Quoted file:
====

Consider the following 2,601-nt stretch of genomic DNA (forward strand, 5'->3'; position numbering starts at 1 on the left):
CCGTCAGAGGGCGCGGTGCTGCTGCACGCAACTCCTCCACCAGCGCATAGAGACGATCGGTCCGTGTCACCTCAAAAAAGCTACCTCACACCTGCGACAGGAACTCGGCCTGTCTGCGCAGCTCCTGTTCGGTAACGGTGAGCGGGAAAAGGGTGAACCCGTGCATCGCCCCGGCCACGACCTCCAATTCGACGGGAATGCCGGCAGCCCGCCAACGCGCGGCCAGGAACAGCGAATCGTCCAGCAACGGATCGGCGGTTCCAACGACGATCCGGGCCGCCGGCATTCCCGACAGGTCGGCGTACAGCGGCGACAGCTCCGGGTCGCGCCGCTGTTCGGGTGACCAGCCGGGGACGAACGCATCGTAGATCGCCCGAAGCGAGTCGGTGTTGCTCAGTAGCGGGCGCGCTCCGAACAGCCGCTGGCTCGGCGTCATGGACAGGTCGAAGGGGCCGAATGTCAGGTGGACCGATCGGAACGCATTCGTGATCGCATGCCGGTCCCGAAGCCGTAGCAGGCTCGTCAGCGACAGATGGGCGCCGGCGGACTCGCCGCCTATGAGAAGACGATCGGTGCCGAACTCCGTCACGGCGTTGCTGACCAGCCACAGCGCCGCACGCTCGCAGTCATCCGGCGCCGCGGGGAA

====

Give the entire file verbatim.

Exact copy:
Consider the following 2,601-nt stretch of genomic DNA (forward strand, 5'->3'; position numbering starts at 1 on the left):
CCGTCAGAGGGCGCGGTGCTGCTGCACGCAACTCCTCCACCAGCGCATAGAGACGATCGGTCCGTGTCACCTCAAAAAAGCTACCTCACACCTGCGACAGGAACTCGGCCTGTCTGCGCAGCTCCTGTTCGGTAACGGTGAGCGGGAAAAGGGTGAACCCGTGCATCGCCCCGGCCACGACCTCCAATTCGACGGGAATGCCGGCAGCCCGCCAACGCGCGGCCAGGAACAGCGAATCGTCCAGCAACGGATCGGCGGTTCCAACGACGATCCGGGCCGCCGGCATTCCCGACAGGTCGGCGTACAGCGGCGACAGCTCCGGGTCGCGCCGCTGTTCGGGTGACCAGCCGGGGACGAACGCATCGTAGATCGCCCGAAGCGAGTCGGTGTTGCTCAGTAGCGGGCGCGCTCCGAACAGCCGCTGGCTCGGCGTCATGGACAGGTCGAAGGGGCCGAATGTCAGGTGGACCGATCGGAACGCATTCGTGATCGCATGCCGGTCCCGAAGCCGTAGCAGGCTCGTCAGCGACAGATGGGCGCCGGCGGACTCGCCGCCTATGAGAAGACGATCGGTGCCGAACTCCGTCACGGCGTTGCTGACCAGCCACAGCGCCGCACGCTCGCAGTCATCCGGCGCCGCGGGGAA